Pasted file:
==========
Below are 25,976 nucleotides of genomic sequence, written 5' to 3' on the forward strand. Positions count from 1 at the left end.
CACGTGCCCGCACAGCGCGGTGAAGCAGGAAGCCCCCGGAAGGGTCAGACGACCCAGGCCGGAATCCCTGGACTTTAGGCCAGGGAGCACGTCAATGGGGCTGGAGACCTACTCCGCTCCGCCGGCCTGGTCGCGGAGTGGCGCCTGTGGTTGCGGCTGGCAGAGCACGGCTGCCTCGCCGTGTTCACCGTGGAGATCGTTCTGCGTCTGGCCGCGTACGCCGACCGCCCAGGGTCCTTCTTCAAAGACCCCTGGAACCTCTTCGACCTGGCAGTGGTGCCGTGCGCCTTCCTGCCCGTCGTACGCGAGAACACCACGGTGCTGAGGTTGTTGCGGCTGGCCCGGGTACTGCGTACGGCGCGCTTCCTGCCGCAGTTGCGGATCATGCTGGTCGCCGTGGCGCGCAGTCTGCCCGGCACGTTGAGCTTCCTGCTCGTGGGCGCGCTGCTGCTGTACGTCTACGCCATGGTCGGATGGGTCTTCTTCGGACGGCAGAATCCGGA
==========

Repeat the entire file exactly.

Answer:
Below are 25,976 nucleotides of genomic sequence, written 5' to 3' on the forward strand. Positions count from 1 at the left end.
CACGTGCCCGCACAGCGCGGTGAAGCAGGAAGCCCCCGGAAGGGTCAGACGACCCAGGCCGGAATCCCTGGACTTTAGGCCAGGGAGCACGTCAATGGGGCTGGAGACCTACTCCGCTCCGCCGGCCTGGTCGCGGAGTGGCGCCTGTGGTTGCGGCTGGCAGAGCACGGCTGCCTCGCCGTGTTCACCGTGGAGATCGTTCTGCGTCTGGCCGCGTACGCCGACCGCCCAGGGTCCTTCTTCAAAGACCCCTGGAACCTCTTCGACCTGGCAGTGGTGCCGTGCGCCTTCCTGCCCGTCGTACGCGAGAACACCACGGTGCTGAGGTTGTTGCGGCTGGCCCGGGTACTGCGTACGGCGCGCTTCCTGCCGCAGTTGCGGATCATGCTGGTCGCCGTGGCGCGCAGTCTGCCCGGCACGTTGAGCTTCCTGCTCGTGGGCGCGCTGCTGCTGTACGTCTACGCCATGGTCGGATGGGTCTTCTTCGGACGGCAGAATCCGGA